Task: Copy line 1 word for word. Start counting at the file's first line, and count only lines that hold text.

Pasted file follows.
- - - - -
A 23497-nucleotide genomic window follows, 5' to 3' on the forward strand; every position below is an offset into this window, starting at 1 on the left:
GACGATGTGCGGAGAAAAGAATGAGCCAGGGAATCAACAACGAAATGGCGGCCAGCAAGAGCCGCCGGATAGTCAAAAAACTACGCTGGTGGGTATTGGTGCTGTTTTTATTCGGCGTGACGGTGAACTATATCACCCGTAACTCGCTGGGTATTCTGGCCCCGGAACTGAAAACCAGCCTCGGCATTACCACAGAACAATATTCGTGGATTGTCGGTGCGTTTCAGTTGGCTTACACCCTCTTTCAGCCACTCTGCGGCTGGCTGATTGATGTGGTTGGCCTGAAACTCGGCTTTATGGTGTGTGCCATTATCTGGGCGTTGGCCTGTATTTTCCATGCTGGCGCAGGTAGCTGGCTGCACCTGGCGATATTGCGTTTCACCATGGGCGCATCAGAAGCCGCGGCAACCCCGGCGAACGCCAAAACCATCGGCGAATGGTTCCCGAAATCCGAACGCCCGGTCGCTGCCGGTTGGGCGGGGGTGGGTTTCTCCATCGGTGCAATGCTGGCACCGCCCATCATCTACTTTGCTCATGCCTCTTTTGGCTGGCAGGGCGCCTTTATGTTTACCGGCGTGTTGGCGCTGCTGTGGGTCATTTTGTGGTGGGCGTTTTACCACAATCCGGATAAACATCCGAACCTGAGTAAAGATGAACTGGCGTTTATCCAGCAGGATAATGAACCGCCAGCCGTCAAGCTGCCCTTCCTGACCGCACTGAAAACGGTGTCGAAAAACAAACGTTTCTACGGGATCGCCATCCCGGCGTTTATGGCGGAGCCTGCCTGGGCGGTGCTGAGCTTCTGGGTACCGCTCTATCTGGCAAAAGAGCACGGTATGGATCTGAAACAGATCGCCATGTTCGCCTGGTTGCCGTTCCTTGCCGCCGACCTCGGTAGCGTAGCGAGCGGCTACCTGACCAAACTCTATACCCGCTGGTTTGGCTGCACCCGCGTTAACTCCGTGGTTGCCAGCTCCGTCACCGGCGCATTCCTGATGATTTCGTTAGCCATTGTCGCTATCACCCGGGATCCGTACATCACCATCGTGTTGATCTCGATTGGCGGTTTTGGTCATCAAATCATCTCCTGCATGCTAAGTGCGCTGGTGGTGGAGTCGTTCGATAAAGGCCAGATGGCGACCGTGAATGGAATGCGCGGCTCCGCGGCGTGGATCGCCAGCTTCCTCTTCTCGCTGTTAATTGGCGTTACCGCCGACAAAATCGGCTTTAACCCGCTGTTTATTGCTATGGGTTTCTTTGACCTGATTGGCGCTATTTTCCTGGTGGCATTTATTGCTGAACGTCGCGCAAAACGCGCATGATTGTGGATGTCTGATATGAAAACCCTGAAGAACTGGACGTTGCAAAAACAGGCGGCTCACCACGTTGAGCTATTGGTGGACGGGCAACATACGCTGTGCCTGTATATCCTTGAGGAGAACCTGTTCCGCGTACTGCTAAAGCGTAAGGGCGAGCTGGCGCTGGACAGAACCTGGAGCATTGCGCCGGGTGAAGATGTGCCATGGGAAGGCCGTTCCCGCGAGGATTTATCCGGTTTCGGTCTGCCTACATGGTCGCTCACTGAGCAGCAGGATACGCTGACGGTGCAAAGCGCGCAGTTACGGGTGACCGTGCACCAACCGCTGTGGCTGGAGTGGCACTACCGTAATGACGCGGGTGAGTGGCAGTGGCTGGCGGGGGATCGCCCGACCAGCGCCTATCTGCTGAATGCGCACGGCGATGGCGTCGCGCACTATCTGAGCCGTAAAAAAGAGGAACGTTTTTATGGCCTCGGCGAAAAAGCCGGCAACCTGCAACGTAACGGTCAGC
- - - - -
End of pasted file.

A 23497-nucleotide genomic window follows, 5' to 3' on the forward strand; every position below is an offset into this window, starting at 1 on the left: